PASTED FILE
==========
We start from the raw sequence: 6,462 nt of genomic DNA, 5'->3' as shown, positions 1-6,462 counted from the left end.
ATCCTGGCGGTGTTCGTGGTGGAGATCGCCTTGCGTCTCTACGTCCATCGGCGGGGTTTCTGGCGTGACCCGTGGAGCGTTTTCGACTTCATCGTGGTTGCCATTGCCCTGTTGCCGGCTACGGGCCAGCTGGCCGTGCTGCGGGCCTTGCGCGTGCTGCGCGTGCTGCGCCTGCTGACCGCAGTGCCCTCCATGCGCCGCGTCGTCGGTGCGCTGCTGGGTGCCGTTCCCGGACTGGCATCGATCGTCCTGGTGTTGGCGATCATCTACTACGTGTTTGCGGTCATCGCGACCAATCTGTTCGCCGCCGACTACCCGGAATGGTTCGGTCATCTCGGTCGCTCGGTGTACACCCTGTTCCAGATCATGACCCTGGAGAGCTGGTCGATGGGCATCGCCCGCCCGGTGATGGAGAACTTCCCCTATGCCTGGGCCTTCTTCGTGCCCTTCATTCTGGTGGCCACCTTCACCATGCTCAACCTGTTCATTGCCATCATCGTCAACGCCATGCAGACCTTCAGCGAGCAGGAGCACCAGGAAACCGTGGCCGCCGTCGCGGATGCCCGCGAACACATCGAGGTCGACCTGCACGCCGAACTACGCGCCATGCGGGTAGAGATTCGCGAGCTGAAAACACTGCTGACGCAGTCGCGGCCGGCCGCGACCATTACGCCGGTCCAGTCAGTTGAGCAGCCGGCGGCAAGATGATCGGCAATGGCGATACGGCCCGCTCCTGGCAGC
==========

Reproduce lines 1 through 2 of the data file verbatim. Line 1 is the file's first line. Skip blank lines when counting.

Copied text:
We start from the raw sequence: 6,462 nt of genomic DNA, 5'->3' as shown, positions 1-6,462 counted from the left end.
ATCCTGGCGGTGTTCGTGGTGGAGATCGCCTTGCGTCTCTACGTCCATCGGCGGGGTTTCTGGCGTGACCCGTGGAGCGTTTTCGACTTCATCGTGGTTGCCATTGCCCTGTTGCCGGCTACGGGCCAGCTGGCCGTGCTGCGGGCCTTGCGCGTGCTGCGCGTGCTGCGCCTGCTGACCGCAGTGCCCTCCATGCGCCGCGTCGTCGGTGCGCTGCTGGGTGCCGTTCCCGGACTGGCATCGATCGTCCTGGTGTTGGCGATCATCTACTACGTGTTTGCGGTCATCGCGACCAATCTGTTCGCCGCCGACTACCCGGAATGGTTCGGTCATCTCGGTCGCTCGGTGTACACCCTGTTCCAGATCATGACCCTGGAGAGCTGGTCGATGGGCATCGCCCGCCCGGTGATGGAGAACTTCCCCTATGCCTGGGCCTTCTTCGTGCCCTTCATTCTGGTGGCCACCTTCACCATGCTCAACCTGTTCATTGCCATCATCGTCAACGCCATGCAGACCTTCAGCGAGCAGGAGCACCAGGAAACCGTGGCCGCCGTCGCGGATGCCCGCGAACACATCGAGGTCGACCTGCACGCCGAACTACGCGCCATGCGGGTAGAGATTCGCGAGCTGAAAACACTGCTGACGCAGTCGCGGCCGGCCGCGACCATTACGCCGGTCCAGTCAGTTGAGCAGCCGGCGGCAAGATGATCGGCAATGGCGATACGGCCCGCTCCTGGCAGC